The economic crisis can only be dealt with by considering three measures, as follows:

First, the inept handling of economic matters by the coalition government can only be rectified by immediately announcing elections. Since April last year, the prices of essential commodities have been doubled; the rupee has suffered a steep fall against major international currencies; and there has been a decline in exports, remittances and per capita income, etc. When the country is in a deep political crisis, it is bound to have a negative impact on the economy. As the country’s survival is at stake, it means that those wielding power have failed, and there is need to install a neutral caretaker setup to hold free and fair elections. Efforts by the incumbents to prolong their stay in power by imposing a financial emergency and extending their term for another year or so would be disastrous and threaten further chaos. Due to the gap in official and open market rates of the dollar versus the rupee, the overseas Pakistanis, who play a leading role in running the economy by sending around $30 billion annually, are likely to resort to non-official channels, aggravating the balance of payments crisis.

Second, civilian leadership with a professional background coming through a genuine electoral process will re-set economic parameters of Pakistan. After all, Pakistan’s economy has declined because of corrupt and incompetent leadership which remained at the helm of affairs for around four decades. Bold, courageous and visionary decisions to eradicate corruption and nepotism and increase exports, foreign exchange reserves, per capita income and remittances in the coming 10 years is only possible if the elected government is allowed to function without pressures from non-political forces, adhering to strict work ethics. If successful economic models — like China, India, South Korea, Singapore, Taiwan, Turkey and the UAE — can leave their mark on the global order, why can’t Pakistan, which had an impressive economic and planning track record five decades ago, do it? It all goes down to the leadership which can either make or break a country. Unfortunately, Pakistan is still a feudal and tribal society where religious intolerance leads to violence and terrorism. Unless Pakistan is cleansed of corruption, nepotism, extremism and mafias, there is no way the country can defuse the ticking time bomb of the economic meltdown.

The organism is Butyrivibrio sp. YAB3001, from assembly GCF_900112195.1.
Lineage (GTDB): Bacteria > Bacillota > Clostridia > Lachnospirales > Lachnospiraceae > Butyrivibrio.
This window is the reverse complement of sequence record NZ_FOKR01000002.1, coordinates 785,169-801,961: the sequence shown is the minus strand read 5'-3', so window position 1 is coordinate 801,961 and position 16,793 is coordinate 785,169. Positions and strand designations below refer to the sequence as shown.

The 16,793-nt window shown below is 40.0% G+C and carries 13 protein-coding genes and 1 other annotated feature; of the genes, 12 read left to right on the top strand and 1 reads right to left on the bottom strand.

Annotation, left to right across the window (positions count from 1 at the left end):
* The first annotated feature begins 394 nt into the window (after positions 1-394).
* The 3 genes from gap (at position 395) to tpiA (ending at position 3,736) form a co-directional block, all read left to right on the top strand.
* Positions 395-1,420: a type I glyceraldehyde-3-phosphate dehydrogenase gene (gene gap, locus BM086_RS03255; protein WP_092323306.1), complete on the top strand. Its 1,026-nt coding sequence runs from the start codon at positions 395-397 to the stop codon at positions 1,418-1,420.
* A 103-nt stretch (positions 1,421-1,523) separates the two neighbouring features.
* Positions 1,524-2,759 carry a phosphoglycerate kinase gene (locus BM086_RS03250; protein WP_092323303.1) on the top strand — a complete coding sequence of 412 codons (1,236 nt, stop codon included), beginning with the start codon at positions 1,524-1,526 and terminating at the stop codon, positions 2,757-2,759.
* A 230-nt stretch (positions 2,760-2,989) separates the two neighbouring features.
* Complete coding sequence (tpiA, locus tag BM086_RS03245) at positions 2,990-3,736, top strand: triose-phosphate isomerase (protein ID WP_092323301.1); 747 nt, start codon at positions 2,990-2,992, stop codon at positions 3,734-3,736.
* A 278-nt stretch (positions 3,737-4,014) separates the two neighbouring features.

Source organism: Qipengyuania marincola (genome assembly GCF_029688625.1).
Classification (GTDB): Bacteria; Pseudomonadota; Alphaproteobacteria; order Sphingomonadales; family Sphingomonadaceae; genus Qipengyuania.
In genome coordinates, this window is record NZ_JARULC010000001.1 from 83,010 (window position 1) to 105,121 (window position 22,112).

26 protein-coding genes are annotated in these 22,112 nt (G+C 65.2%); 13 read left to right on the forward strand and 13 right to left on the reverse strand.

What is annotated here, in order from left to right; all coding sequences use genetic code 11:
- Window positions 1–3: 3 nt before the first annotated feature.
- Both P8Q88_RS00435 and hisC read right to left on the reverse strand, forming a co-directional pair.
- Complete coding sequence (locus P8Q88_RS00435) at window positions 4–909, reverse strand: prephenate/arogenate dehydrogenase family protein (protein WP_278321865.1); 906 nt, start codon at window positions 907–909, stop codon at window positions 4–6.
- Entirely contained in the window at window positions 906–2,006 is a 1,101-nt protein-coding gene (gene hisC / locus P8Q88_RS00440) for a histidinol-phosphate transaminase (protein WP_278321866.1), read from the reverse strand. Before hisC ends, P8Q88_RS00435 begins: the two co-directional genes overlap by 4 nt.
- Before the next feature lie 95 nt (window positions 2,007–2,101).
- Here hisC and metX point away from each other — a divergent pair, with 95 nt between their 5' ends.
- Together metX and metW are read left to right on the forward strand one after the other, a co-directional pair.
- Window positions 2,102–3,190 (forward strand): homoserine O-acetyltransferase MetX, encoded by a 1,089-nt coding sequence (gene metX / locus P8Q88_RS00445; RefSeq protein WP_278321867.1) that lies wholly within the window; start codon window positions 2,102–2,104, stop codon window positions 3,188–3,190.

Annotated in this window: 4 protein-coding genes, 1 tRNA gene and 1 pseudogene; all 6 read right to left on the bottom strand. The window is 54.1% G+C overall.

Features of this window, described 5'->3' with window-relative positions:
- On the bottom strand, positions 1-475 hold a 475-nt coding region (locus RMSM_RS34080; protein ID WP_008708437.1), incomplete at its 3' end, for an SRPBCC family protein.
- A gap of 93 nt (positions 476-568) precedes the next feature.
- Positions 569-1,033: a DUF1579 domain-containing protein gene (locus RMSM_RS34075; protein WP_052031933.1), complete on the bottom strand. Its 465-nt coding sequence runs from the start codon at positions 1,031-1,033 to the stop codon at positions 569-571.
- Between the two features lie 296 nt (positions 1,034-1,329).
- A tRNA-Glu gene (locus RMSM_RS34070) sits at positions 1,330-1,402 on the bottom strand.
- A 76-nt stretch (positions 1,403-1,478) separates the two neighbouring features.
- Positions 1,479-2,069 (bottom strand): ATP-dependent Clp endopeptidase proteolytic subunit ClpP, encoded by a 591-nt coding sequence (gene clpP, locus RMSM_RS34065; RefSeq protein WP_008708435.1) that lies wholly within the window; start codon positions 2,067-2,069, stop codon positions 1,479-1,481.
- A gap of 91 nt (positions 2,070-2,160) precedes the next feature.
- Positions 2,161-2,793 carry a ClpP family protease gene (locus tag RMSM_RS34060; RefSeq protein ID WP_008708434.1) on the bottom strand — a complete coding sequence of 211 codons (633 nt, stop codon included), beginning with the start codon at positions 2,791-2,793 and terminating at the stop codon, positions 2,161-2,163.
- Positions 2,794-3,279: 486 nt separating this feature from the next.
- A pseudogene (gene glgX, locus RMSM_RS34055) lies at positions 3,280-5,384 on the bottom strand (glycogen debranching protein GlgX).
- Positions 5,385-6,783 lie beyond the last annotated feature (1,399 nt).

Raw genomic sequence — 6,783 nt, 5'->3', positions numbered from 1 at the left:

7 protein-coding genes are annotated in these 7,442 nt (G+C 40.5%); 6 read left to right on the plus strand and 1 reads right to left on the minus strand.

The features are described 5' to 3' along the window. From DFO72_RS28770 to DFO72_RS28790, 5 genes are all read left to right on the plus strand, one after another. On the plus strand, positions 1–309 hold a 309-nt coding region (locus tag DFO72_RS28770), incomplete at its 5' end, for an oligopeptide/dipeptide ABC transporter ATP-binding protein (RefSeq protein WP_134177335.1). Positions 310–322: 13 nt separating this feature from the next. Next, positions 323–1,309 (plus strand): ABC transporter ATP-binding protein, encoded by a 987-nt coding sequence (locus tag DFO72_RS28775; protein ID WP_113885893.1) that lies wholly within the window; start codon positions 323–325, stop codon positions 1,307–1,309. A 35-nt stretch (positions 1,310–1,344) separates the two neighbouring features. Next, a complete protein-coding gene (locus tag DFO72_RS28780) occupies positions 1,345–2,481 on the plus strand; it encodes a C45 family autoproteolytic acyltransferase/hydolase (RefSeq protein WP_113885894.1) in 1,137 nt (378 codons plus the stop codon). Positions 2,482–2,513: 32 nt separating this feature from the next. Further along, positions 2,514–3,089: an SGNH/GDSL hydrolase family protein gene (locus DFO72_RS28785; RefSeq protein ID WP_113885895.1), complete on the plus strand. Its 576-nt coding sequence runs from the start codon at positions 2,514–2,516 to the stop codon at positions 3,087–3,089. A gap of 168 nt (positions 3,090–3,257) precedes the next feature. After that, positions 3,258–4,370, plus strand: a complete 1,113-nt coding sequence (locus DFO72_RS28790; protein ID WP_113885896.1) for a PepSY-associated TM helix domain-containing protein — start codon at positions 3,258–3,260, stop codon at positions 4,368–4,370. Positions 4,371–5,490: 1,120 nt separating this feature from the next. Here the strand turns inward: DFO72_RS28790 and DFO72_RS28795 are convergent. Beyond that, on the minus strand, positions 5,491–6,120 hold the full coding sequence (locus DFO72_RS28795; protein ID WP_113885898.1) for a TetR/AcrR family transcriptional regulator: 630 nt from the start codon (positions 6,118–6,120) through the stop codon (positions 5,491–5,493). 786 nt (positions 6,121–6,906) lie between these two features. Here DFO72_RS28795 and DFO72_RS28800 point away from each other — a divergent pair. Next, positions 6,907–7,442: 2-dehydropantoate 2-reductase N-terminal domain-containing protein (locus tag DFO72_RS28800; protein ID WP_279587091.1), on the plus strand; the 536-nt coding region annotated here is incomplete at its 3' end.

Third, without doers in the leadership who can ensure austerity in using public money, a 30% cut in non-developmental expenditures and eradication of VVIP culture, Pakistan’s cannot be pulled from economic coma. The recent statement by the Finance Minister that Pakistan will not default because it has $1 trillion worth of assets doesn’t make sense because the entire infrastructure, crops and other assets of the country have been mortgaged in order to secure loans.

The economic crisis can only be dealt with by considering three measures, as follows: